A thread on the composition of Swing Low, Sweet Chariot by “Uncle” Wallis Willis and “Aunt” Minerva Willis, enslaved people of African descent owned by Britt Willis, a Choctaw citizen. (Thread)
“Uncle” Wallis Willis and “Aunt” Minerva Willis were owned by Britt Willis in Holly Springs, Mississippi and when Britt and his wife walked the Trail of Tears following the Treaty of Dancing Rabbit, Wallis and Minerva were amongst the 300 slaves they forced along the trail (1).
A side note here: Many people don’t know this, but thousands of enslaved people were forced to walk the Trail of Tears with their enslavers from the “Five Civilized Tribes” (Choctaw, Cherokee, Chickasaw, Choctaw, and Seminole Nations). Painting in above tweet by Elizabeth Janes.
According to historian Murray R. Wickett, Black enslaved people had “possibly the highest mortality rates” among the relocated Indigenous people. This history is under-studied(Wickett, Contested Territory: Whites, Native Americans, and African Americans in Oklahoma 1865-1907, 4).
Back to Wallis and Minerva Willis. Following their forcible relocation on the Trail of Tears, their enslaver forced them to work on his plantation in Doaksville, Oklahoma, where they worked along the Red River. There are two different documented stories of the origin of the song.
Frances Banks, the granddaughter of Wallis and Minerva, reported that they “would pass the time by singing while dey toiled away in de cotton fields. Grandfather was a sweet singer. He made up songs and sung'em.”
Jimmie Kirby, the granddaughter of their enslaver Britt Willis, listed a specific month, year, and setting: “Mama said it was on a hot August day in 1840. They were hoeing the long rows of cotton in the rich bottomland field. No doubt [Wallace] was very tired. They worked in ...
the fields from sun-up to sundown. And sundown was a long way off. South of the field, he could see the Red River shimmering in the sun. Can’t you just imagine that suddenly Uncle Wallace was tired of it all?” (2,3)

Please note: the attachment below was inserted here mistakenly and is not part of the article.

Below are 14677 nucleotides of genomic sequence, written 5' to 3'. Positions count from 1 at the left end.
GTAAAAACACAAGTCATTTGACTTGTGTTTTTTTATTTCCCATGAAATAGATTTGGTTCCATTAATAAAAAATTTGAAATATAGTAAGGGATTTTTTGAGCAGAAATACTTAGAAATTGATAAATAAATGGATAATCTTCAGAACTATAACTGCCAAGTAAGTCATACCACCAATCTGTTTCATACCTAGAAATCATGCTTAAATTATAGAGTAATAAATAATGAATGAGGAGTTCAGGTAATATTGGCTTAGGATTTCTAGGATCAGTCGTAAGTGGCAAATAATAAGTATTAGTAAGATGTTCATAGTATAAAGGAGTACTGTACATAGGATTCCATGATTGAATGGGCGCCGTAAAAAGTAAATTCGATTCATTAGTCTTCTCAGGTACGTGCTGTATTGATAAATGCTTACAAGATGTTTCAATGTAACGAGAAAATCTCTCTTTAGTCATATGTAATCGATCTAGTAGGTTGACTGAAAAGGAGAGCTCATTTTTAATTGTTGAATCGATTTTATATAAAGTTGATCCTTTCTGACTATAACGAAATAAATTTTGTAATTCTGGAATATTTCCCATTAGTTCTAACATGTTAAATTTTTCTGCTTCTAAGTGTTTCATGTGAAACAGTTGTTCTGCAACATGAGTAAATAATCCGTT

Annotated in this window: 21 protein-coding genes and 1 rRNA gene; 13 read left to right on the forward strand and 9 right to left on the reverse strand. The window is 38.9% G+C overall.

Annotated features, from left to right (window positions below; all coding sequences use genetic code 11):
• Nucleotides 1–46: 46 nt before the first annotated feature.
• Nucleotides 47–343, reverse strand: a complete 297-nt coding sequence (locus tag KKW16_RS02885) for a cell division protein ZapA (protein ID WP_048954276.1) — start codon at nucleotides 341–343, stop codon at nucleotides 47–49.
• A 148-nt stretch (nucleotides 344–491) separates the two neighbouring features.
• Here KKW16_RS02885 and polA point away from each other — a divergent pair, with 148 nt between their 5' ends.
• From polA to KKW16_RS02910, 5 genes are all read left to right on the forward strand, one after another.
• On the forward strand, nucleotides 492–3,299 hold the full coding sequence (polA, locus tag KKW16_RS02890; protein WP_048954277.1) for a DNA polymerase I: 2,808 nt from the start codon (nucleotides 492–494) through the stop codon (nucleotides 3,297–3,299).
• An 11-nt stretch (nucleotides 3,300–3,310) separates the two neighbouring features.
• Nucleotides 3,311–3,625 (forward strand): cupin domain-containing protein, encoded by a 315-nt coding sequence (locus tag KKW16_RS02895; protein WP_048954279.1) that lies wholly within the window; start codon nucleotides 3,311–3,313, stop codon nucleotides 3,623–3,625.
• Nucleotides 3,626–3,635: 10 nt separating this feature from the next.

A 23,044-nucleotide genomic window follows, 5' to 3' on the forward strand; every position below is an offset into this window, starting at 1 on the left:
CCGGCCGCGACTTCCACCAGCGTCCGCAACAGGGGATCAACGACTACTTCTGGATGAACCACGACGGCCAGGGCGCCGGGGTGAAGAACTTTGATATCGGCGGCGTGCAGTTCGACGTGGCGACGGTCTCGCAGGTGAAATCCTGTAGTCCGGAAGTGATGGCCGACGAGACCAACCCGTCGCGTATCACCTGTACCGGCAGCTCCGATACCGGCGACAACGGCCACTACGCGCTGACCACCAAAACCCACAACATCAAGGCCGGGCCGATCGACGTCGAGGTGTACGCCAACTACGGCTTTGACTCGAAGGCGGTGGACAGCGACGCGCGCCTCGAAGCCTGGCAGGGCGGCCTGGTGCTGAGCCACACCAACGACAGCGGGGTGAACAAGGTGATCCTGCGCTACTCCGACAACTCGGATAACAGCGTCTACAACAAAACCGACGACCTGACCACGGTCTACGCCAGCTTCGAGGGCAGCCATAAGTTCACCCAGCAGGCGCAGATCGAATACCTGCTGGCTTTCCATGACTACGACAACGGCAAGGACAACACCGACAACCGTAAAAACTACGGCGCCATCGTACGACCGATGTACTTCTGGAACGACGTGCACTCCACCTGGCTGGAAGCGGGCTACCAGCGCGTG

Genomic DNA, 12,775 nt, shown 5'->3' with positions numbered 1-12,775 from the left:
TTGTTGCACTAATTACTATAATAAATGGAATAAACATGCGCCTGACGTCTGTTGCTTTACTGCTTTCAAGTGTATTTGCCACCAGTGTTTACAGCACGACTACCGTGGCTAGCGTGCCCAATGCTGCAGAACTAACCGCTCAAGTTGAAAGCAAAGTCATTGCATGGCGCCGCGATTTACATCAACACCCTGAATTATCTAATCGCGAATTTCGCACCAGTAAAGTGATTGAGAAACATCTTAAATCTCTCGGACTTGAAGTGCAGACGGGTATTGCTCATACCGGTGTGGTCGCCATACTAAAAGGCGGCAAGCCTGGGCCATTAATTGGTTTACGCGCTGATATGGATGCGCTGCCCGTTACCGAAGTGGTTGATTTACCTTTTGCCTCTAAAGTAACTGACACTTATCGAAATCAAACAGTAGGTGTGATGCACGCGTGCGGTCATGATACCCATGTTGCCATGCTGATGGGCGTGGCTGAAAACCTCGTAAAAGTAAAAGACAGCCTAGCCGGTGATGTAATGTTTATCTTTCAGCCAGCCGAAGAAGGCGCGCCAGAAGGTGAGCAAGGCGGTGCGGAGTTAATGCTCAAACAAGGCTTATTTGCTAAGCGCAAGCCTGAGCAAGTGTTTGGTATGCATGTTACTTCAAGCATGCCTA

Wallace and Minerva would also sing slave spirituals while working in the Spencer Academy, a Choctaw boys’ school. Wallace and Minerva’s enslaver would often hire them out to work in the school and the songs became favorites of the Choctaw students at the Academy.
“Aunt” Minerva and “Uncle” Wallace were often asked to perform their slave spirituals for non-Black students at night. These forced performances are an example of the commodification of the art created by enslaved people for non-Black entertainment and consumption. (4)
“Uncle” Wallace and “Aunt” Minerva’s “Swing Low, Sweet Chariot” became extremely popular at the school, as well as their songs “Roll, Jordan, Roll,” "Steal Away to Jesus," "I'm A-Rollin,” and "The Angels Are A-Comin.” These songs are still popular today across the globe.
When Rev. Alexander Reid, a reverend from Scotland, became the superintendent of the school, the Willis’ songs became a favorite of his and his family. Reid eventually taught the songs--from memory--to the Fisk Jubilee Singers in 1871. (5)
Minerva and Wallace’s songs were performed across America and Europe by the Fisk Jubilee Singers. You can still listen to a recording of “Swing Low, Sweet Chariot” from 1909, which included some formerly enslaved singers on YouTube here: . (6)
When analyzing “Swing Low, Sweet Chariot,” there is clearly sorrow in the song. The song would be modified across the country, eventually even being transformed in some places to “Swing Low, Sweet Harriet” (after Harriet Tubman), becoming a guide for escaping slavery. (7)
However, in the song, there may also be some clear references and allusions to the experience of Wallace and Minerva as slaves on the Trail of Tears.

“Swing low, sweet chariot
Coming for to carry me home"
Through removal, they were displaced from their original territory in Mississippi. These lyrics could have been referring to that specific removal, expressing the sorrow of being forcibly removed from their original home in Mississippi.
The Trail of Tears also led to widespread death and illness. Perhaps in singing “I'm sometimes up, I'm sometimes down
Coming for to carry me home
But still my soul feels heavenly bound
Coming for to carry me home,”
Minerva and Wallace were referring to the hopelessness of ...
seeing fellow slaves die while on the Trail of Tears and the widespread and far-reaching disease and illness slaves experienced. Bear in mind that these lyrics still were applicable to slaves across the US, who experienced their own forms of hopelessness and "heaviness."
In analyzing their other songs, they repeatedly mourn for a lost home. This can most certainly refer to a spiritual “home” and escape from bondage; however, their specific history as enslaved people of Afro-Indigenous descent has long been ignored in analyzing their spirituals.
in summary, Afro-Indigenous people have been central to creating cultural milestones in the Black community across the United States. Choctaw Freedpeople--even in their position in Indian Territory--created music that hits home for Black folks and other POC globally.
You can follow @ChoctawFreedmen.
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